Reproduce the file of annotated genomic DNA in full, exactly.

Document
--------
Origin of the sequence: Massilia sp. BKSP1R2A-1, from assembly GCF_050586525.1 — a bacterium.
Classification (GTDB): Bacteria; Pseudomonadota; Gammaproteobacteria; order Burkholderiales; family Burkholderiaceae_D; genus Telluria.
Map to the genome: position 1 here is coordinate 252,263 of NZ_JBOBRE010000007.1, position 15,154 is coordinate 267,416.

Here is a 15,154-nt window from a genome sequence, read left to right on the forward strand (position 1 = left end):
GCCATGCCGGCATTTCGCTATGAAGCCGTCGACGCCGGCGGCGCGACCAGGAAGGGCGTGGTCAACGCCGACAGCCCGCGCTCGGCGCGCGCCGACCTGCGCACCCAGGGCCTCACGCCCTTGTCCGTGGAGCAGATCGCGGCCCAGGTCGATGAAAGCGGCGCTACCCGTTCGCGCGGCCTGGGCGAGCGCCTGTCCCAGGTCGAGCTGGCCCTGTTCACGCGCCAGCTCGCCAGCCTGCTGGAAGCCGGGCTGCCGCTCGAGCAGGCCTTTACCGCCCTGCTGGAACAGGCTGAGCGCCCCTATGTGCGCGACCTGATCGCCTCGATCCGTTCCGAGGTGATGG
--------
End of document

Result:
Origin of the sequence: Massilia sp. BKSP1R2A-1, from assembly GCF_050586525.1 — a bacterium.
Classification (GTDB): Bacteria; Pseudomonadota; Gammaproteobacteria; order Burkholderiales; family Burkholderiaceae_D; genus Telluria.
Map to the genome: position 1 here is coordinate 252,263 of NZ_JBOBRE010000007.1, position 15,154 is coordinate 267,416.

Here is a 15,154-nt window from a genome sequence, read left to right on the forward strand (position 1 = left end):
GCCATGCCGGCATTTCGCTATGAAGCCGTCGACGCCGGCGGCGCGACCAGGAAGGGCGTGGTCAACGCCGACAGCCCGCGCTCGGCGCGCGCCGACCTGCGCACCCAGGGCCTCACGCCCTTGTCCGTGGAGCAGATCGCGGCCCAGGTCGATGAAAGCGGCGCTACCCGTTCGCGCGGCCTGGGCGAGCGCCTGTCCCAGGTCGAGCTGGCCCTGTTCACGCGCCAGCTCGCCAGCCTGCTGGAAGCCGGGCTGCCGCTCGAGCAGGCCTTTACCGCCCTGCTGGAACAGGCTGAGCGCCCCTATGTGCGCGACCTGATCGCCTCGATCCGTTCCGAGGTGATGG